Second Felony Offense? What You Need to Know
To make mistakes is to be human. Sometimes the decisions we make lead to unanticipated consequences. For people who find themselves in legal trouble for a second or third time, the weight of potential consequences is heavy. When it comes to criminal offenses, these mistakes have the power to completely change the path of your life. Florida law carries stricter penalties for people deemed to be habitual felony offenders, especially in instances of violent offenses. While a criminal defense law firm in West Palm Beach can work to protect your freedom, understanding what’s at stake is important.
If you find yourself facing felony charges after a previous conviction, here’s what you need to know.
What is a Habitual Felony Offender?
As defined by Florida law, a habitual felony offender is someone who has been convicted of two or more felony offenses in this or any other state. This includes felonious offenses which occur:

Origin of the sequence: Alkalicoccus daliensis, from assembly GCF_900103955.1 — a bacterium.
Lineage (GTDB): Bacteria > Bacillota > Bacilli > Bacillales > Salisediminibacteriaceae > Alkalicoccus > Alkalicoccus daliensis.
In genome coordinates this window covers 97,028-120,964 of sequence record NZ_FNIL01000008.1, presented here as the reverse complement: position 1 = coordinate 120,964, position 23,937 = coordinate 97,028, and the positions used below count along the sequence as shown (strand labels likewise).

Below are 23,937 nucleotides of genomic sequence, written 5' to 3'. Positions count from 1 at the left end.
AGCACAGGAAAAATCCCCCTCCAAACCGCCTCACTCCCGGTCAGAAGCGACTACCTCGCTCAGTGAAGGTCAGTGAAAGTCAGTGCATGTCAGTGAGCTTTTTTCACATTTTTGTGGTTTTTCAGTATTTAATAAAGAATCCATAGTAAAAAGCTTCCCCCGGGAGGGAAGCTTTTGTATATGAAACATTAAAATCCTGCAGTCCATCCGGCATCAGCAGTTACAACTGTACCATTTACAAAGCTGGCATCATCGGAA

- During incarceration for the first offense
- While under felony probation
- Within five years of felony conviction or release from prison
Felony offenses involving the purchase or possession of controlled substances do not fall under the same statutes of habitual felony offenses as other charges.
What are the Legal Consequences of Habitual Felony Offense?
Once legal determination of